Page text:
UK Uncut are right in protesting – but it would have been better not to do so on Saturday

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I've blogged about the enormous success of Saturday's TUC rally. What about UK Uncut's actions?

As I've said many times before, I do not speak for UK Uncut, have never been on a UK Uncut event and have no responsibility for their actions - although it seems that on occasion they have used my work, as is anyone free to do.

I approve of peaceful protest in a democracy. That includes the right to enter property when invited to do so (and storers, banks and threes do invite people onto their premises). I never condone violence. I do not condone damage to private property. And I never will.

UK Uncut chose to hold an event on Saturday. Let me be honest: I wish they hadn't. I think that there was a sufficient event on Saturday to get all the attention that was needed: The TUC march was the main event. Nothing else was needed on Saturday. I think UK Uncut did not need to hold an event on the same day. By doing so they, unfortunately, provided opportunity for those seeking to be violent to use them as cover. That was a mistake. Those people seeking to be violent would have been out on Saturday anyway, I believe. But UK Uncut's peaceful style of protest did not need any such association. That this has happened is to be regretted. Since the risk was foreseeable I think it was a mistake to hold the events on Saturday.

Is it wrong for UK Uncut to protest? No, of course, not. Let me give a simple example: Overall the Budget forecasts (table c.3) tax increases in revenue between 2010-11 and 2015-16 of £170 billion - up 32.4% in the period. But corporation tax goes up by just 28.8%. I will return to the data later, but if the increase in corporation tax simply matched income tax more than £5 billion extra would be collected over the next few years. And that's not the whole story by far: corporation tax should rise significantly in this period because economic recovery is forecast and CT is a heavily cyclical tax. It's clear that we're not all in this together. Protest about that is legitimate, in itself.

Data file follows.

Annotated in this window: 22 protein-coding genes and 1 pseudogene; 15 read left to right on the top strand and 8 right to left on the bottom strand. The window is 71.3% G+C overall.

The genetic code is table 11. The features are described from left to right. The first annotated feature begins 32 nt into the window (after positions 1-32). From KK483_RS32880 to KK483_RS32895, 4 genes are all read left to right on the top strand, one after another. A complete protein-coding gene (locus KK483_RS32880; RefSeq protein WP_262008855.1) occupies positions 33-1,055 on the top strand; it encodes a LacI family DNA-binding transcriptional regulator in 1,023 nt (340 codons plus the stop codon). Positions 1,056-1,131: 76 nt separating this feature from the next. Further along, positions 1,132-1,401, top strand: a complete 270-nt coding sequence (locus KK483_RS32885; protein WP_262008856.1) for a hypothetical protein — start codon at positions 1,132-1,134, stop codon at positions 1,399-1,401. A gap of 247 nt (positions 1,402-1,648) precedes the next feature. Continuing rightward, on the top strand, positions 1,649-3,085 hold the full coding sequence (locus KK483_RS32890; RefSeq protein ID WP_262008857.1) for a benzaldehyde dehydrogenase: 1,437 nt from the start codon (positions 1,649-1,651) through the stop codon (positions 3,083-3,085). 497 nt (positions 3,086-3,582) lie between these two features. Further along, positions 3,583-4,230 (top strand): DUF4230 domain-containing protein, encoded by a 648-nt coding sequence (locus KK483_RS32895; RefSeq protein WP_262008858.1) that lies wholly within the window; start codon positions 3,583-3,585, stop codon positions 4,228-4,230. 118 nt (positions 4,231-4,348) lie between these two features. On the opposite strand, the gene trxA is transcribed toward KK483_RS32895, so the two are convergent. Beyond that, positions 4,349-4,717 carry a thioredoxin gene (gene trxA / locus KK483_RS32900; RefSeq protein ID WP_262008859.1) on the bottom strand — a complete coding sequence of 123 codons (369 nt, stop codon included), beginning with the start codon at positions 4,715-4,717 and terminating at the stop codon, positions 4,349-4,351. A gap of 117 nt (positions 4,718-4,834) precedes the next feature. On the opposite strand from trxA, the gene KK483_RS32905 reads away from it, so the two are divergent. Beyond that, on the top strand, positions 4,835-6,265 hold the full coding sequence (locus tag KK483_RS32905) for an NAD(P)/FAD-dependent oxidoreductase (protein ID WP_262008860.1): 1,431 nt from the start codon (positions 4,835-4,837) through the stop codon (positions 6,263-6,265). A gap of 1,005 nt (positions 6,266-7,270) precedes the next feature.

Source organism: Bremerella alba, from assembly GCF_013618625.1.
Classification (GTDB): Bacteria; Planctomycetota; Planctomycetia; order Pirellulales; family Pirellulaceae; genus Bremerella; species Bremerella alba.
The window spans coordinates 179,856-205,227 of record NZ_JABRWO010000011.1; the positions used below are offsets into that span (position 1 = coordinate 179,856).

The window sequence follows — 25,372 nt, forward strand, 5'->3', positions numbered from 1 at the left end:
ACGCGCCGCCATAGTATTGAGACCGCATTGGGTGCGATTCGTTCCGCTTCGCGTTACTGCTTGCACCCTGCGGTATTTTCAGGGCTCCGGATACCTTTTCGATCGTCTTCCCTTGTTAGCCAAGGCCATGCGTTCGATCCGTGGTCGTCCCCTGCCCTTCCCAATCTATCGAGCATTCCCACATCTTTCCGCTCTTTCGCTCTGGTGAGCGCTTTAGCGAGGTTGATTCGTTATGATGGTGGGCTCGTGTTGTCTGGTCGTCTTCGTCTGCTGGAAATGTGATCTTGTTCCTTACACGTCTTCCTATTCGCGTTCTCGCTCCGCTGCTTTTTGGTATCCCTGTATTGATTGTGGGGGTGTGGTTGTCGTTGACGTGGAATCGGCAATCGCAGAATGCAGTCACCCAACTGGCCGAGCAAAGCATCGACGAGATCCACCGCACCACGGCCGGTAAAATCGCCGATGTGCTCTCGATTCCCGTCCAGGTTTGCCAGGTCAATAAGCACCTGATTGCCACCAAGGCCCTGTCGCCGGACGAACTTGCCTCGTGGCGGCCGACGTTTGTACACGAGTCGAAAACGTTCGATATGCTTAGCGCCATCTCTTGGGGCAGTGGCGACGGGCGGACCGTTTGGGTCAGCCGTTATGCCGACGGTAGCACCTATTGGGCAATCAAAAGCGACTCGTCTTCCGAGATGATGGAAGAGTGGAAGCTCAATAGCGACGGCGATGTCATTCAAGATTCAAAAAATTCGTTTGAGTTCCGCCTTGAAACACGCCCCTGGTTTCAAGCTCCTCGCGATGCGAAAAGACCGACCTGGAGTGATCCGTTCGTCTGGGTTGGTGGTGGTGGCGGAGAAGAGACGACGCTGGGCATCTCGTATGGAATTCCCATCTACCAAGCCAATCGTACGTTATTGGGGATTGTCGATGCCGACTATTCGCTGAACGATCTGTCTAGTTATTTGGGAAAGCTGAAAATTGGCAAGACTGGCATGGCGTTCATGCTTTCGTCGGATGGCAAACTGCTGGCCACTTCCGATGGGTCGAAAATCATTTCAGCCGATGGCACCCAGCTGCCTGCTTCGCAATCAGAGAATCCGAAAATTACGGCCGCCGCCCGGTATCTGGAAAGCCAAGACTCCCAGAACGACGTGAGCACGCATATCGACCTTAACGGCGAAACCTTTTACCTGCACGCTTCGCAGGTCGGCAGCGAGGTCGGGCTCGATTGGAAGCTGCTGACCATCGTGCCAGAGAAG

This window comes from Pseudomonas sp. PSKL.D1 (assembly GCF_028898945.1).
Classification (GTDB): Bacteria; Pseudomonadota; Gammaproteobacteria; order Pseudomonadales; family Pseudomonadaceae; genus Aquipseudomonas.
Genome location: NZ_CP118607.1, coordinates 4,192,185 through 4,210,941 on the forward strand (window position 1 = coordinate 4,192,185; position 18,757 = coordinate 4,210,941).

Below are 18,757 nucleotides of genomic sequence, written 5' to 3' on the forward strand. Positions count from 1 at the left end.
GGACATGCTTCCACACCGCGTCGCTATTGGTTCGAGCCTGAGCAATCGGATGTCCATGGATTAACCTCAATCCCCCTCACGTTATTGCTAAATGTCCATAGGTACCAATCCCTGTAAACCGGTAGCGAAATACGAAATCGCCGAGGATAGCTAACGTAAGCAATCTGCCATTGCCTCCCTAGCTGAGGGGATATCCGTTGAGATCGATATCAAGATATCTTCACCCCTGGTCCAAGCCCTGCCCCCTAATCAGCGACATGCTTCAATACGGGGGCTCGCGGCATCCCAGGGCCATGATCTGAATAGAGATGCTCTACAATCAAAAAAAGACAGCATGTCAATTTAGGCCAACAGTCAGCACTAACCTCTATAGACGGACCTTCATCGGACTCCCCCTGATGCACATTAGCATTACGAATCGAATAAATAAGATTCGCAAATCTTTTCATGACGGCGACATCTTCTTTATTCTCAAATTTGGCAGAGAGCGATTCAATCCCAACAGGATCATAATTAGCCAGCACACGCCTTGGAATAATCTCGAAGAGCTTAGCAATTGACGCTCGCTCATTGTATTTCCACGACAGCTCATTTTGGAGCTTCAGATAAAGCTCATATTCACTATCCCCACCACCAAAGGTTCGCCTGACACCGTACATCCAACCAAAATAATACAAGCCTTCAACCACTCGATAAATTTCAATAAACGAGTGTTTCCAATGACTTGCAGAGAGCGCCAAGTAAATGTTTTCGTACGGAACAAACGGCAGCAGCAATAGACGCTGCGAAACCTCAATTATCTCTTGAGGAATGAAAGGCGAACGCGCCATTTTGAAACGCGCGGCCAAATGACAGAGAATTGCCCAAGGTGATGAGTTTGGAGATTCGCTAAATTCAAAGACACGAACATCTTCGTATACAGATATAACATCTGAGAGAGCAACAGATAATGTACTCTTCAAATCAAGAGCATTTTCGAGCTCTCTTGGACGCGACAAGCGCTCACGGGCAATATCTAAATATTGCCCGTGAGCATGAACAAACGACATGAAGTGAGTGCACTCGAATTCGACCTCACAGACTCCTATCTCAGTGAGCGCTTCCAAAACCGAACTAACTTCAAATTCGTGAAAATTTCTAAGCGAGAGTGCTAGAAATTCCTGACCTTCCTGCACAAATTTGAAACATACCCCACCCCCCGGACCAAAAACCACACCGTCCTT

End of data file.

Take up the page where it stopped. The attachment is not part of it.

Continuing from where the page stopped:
Was Fortnum's the right target? I have no clue. I have never looked at its accounts. I am not sure whether there is a tax issue with Associated British Foods and I was unaware of the link between the two. I have certainly not advised on any such issue.

But I think that misses the point because let's not pretend that this issue is just about tax. UK Uncut are protesting about what is behind the decision to cut corporation tax and to provide benefits for one section of society, who are already the most privileged, over all other groups, who will suffer as a consequence.

The protest is about letting large corporations with the capacity to pay off tax.

The protest is about promoting the market at cost to society.

The protest is about the choice to not tackle the tax gap which even the government now estimate at well over £40 billion a year. I, of course, think it's somewhat larger.

The protest is about choosing to leave money with the tax evaders and the cheats when pensioners, the young, the sick, the disabled, students, the poor, the unemployed, public servants and their dependents all suffer.

The protest is therefore about making the wrong choice.

I still think any event on Saturday by UK Uncut was a mistake.

But let us not for a moment confuse those in UK Uncut who are rightly saying that the government has made the wrong choice in an imaginative, thoughtful, peaceful, and even humorous fashion should be confused in any way with those who chose to undertake violence. They are not in any way related as the most basic understanding of their different political philosophies will make obvious.

And let me close with a final thought. John Christensen and I carried a tax Justice Network banner on the march. Shortly before it began a man wearing military style fatigues approach us, attacking us saying in typical libertarian fashion that all taxation was theft and must therefore be abolished. He had no place on that march. It was clear he had no sympathy with the protest. Why then was he there? Was he alone in wearing such an outfit which was so out of keeping with the day and expressing such sentiments that were so at keeping with the march, or was he there for another purpose? I wonder.